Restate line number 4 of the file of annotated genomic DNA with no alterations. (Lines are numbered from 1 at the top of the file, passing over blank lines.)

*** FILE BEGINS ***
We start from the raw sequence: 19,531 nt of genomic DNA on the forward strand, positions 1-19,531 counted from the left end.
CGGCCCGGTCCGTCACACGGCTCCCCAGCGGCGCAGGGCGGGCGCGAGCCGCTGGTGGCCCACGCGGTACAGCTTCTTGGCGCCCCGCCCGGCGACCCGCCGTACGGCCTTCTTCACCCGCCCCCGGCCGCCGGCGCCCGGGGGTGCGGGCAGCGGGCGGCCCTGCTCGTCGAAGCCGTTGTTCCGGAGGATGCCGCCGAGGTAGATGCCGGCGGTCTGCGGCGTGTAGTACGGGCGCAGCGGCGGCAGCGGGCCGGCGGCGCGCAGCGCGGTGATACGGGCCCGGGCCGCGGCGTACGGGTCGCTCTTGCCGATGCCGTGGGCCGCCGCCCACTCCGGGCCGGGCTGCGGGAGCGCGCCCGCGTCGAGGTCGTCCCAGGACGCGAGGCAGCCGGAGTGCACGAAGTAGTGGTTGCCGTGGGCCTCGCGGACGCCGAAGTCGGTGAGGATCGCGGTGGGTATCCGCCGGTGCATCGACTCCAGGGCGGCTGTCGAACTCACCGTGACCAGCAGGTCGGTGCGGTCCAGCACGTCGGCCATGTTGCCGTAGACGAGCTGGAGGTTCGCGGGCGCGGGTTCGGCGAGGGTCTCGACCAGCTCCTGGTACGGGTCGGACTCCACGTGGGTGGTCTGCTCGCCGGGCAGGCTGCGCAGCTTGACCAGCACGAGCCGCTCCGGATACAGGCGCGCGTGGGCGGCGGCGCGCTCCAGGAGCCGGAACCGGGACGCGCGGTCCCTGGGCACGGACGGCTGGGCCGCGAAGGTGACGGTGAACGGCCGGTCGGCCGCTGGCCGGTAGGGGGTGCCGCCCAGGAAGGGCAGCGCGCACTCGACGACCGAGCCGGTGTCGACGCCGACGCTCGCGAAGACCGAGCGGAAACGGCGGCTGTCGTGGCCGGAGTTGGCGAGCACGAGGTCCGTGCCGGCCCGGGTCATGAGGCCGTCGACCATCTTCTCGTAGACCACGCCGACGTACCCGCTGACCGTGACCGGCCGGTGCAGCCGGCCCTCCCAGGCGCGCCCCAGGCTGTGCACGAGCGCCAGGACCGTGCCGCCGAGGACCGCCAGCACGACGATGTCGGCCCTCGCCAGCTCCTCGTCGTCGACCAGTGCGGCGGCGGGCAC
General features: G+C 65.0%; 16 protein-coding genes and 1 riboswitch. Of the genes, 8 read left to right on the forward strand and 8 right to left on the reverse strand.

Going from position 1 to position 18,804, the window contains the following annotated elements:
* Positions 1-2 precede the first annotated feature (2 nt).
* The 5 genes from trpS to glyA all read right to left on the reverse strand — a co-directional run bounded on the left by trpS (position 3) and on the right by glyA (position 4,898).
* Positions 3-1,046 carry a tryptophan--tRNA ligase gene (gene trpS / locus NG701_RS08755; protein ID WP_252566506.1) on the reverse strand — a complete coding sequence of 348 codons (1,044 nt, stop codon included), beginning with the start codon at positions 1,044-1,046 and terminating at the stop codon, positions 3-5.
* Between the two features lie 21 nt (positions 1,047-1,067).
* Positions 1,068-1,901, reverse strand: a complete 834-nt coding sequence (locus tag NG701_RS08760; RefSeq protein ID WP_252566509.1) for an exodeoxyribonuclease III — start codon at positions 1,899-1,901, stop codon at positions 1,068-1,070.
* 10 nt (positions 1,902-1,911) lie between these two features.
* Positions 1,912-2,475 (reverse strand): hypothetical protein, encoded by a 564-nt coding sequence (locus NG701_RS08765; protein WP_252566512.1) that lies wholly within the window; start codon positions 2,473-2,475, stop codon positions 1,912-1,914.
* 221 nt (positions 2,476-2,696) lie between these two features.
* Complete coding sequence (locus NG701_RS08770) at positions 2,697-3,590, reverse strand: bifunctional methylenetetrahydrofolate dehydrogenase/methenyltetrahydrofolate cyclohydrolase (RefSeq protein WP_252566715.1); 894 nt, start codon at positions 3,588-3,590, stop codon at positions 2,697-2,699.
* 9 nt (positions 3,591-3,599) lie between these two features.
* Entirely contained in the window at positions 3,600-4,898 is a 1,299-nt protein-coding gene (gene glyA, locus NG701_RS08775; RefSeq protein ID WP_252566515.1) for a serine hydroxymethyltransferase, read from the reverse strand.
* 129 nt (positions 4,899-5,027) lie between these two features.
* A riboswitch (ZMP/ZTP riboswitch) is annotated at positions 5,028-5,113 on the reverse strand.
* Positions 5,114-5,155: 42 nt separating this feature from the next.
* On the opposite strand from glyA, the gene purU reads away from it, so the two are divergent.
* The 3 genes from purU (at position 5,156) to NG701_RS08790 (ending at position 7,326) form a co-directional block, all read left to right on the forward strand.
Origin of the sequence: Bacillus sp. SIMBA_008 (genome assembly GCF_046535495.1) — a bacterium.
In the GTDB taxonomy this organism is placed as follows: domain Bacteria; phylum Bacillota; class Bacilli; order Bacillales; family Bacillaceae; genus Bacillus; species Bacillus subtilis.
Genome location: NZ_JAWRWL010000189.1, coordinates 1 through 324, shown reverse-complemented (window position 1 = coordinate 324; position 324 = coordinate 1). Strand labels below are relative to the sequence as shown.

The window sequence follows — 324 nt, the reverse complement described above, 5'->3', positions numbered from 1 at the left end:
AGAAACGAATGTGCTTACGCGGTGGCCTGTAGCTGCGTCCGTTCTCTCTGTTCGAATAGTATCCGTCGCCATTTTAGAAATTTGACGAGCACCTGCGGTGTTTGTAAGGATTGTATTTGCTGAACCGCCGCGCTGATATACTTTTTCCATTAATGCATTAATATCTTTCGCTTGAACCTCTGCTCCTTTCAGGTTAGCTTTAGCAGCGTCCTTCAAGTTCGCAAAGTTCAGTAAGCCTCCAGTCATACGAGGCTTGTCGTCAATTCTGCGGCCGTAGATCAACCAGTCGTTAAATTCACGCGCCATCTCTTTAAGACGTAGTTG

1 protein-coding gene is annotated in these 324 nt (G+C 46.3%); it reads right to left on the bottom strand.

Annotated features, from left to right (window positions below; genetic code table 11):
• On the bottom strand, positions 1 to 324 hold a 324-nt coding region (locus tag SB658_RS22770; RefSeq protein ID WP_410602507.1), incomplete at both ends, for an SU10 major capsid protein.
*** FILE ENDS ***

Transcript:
Going from position 1 to position 18,804, the window contains the following annotated elements: